This document goes over the main modules that form a fuzzer and explains the relation between them. It also discusses the differences between client and server fuzzing.
Relation Between Modules¶
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Fuzzer +--- Model *--- Template *--- Field
+--- Target +--- Controller
| *--- Monitor
The first part of Kitty is the data model. It defines the structure of the messages that will be sent by the fuzzer. This includes a separation of the message into fields (such as header, length and payload), types of those fields (such as string, checksum and hex-encoded 32bit integer) and the relation between them (such as length, checksum and count). The data model also describes the order in which different messages are chained together to form a fuzzing session. This can be useful when trying to fuzz deeper parts of the system (for example, getting past an authentication stage in order to fuzz the parts of the system only reachable by authenticated users). The data model can also specify that the order in which messages are sent itself be fuzzed.
The data model is constructed using the classes defined in the model source folder.
The target module is in charge of everything that is related to the victim. Its responsibilities are:
- When fuzzing a server — initiating the fuzzing session by sending a request to the server, and handling the response, when such response exists.
- When fuzzing a client — triggering a fuzzing session by causing the client to initiate a request to the server. The server, with the help of the stack (see the client fuzzing tutorial), will send a fuzzed response to the client. Note that in this case the target itself is not involved the client-server-fuzzer communication!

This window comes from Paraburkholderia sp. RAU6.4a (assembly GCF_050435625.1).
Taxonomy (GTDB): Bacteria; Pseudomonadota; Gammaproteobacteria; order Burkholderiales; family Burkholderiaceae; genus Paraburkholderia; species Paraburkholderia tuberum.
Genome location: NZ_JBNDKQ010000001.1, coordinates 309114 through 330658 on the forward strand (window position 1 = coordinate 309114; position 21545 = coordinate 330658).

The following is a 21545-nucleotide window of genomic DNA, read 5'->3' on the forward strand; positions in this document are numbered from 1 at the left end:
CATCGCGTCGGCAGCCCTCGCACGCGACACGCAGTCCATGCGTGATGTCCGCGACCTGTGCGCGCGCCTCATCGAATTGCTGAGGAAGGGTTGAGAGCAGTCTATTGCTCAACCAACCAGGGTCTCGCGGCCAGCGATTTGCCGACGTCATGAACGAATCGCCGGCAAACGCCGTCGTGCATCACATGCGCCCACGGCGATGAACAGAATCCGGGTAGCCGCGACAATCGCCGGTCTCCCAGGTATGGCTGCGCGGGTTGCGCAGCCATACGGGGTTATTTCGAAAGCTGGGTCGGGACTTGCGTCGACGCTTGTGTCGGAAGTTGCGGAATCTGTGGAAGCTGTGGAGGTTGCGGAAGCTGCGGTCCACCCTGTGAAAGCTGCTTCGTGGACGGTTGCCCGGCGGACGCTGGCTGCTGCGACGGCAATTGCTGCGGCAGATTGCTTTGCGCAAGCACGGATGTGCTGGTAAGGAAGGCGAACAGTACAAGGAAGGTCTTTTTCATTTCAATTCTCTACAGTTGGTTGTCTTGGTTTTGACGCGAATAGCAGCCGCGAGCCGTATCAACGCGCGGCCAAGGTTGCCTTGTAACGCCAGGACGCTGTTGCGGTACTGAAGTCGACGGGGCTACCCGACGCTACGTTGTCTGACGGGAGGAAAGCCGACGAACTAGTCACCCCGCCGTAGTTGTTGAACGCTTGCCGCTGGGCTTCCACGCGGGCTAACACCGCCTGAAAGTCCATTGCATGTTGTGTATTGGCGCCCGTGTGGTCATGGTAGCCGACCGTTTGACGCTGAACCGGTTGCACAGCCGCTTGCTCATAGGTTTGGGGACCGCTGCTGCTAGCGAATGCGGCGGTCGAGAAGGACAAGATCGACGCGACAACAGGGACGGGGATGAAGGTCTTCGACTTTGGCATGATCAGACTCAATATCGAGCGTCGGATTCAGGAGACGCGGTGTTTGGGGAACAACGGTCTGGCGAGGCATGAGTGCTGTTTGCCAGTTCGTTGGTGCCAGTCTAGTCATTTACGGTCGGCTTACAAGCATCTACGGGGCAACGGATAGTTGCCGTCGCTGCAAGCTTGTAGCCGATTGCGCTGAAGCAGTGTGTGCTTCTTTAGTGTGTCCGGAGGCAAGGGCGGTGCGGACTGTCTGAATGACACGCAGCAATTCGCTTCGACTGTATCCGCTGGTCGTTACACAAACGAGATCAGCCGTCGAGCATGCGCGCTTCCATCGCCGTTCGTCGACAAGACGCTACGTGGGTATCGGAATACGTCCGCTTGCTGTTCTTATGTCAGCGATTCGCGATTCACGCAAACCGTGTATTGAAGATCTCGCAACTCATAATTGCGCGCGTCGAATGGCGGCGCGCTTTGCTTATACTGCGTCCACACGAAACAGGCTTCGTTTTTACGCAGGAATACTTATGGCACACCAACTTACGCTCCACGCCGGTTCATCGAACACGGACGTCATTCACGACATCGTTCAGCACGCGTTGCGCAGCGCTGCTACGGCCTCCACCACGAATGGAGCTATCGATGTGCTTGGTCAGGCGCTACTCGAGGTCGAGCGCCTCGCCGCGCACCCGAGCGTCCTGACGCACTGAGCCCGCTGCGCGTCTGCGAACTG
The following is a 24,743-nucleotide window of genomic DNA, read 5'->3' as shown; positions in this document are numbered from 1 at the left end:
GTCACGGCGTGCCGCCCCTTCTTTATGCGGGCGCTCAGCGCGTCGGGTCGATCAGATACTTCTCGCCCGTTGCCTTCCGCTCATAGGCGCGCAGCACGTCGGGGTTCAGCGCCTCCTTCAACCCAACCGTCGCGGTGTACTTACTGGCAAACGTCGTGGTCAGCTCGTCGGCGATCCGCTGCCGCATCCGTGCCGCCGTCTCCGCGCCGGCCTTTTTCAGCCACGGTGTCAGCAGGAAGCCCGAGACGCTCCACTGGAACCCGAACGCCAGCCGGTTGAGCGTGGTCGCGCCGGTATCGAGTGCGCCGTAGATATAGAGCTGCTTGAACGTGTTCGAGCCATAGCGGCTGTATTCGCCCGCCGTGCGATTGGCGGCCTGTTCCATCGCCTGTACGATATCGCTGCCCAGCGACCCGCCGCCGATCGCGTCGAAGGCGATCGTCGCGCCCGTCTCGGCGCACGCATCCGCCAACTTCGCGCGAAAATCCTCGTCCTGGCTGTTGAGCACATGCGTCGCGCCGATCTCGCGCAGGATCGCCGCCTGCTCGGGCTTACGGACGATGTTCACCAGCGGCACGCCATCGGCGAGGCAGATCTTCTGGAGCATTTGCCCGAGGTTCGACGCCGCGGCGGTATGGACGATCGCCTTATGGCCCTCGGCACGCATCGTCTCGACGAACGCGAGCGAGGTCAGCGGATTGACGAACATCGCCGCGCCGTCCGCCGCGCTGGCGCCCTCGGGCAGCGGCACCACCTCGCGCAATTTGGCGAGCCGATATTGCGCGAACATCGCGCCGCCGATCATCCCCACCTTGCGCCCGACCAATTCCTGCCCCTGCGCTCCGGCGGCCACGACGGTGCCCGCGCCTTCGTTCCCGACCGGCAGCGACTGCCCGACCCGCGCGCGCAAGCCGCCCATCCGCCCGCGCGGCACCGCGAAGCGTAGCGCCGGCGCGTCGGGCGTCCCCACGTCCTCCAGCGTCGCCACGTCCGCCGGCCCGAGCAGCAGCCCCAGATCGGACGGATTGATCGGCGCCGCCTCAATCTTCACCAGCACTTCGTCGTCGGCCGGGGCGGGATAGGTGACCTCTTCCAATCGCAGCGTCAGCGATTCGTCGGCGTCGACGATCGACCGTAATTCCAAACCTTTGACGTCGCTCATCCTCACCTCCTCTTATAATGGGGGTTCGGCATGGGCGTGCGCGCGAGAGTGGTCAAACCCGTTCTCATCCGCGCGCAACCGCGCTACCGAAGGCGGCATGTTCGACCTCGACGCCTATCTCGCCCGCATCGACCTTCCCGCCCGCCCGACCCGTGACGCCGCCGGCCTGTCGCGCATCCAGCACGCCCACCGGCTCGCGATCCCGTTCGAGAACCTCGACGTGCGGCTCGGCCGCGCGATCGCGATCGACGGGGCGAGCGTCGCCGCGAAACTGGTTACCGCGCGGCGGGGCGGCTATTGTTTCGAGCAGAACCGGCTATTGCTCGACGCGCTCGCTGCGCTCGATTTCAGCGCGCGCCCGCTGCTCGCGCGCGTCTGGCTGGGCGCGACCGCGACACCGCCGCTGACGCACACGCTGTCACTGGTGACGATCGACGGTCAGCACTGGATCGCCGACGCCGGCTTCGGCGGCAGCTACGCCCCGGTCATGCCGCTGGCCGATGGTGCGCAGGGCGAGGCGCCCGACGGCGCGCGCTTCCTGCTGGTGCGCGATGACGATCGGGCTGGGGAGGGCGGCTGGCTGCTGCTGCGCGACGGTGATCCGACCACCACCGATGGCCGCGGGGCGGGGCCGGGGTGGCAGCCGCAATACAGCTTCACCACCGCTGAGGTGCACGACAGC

- Managing the monitors and controllers (see below).
The sources for the target classes are located in the targets source folder.
There are two target base classes,
targets/server.py). These classes define the target APIs
and should be subclassed when implementing a new target class.
A class should be written for every new type of target. For example, if you
want to test a server application that communicates over a serial UART
connection, you will need to create a new class that inherits from
ServerTarget and is able to send data over the UART. However, many times it will
only require the implementation of the send/receive functions and not much more.
Some targets are already available in the Katnip repository,
so you don’t need to implement them yourself: for example,
TcpTarget may be used to test HTTP servers and
SslTarget may be used to
test HTTPS servers.
The controller and the monitors (described below) are managed by the target, which queries and uses them as needed.
For each test the target generates a report which contains the reports of the controller and all monitors. This report is passed back to the fuzzer (described below) upon request.
The controller is in charge of preparing the victim for the test. It should make sure that the victim is in an appropriate state before the target initiates the transfer session. Sometimes it means doing nothing, other times it means starting or reseting a VM, killing a process or performing a hard reset to the victim hardware.
Since the controller is reponsible for the state of the victim, it is expected to perform basic monitoring as well, and report whether the victim is ready for the next test.
A monitor object monitors the behavior of the victim. It may monitor the network traffic, memory consumption, serial output or anything else.
Since there might be more than a single behavior to monitor, multiple monitors can be used when fuzzing a victim.
A fuzzer drives the whole fuzzing process. Its job is to obtain mutated payloads from the model, initiate the data transaction, receive the report from the target, and perform further processing, if needed. A fuzzer is the top level entity in our test runner, and should not be subclassed in most cases.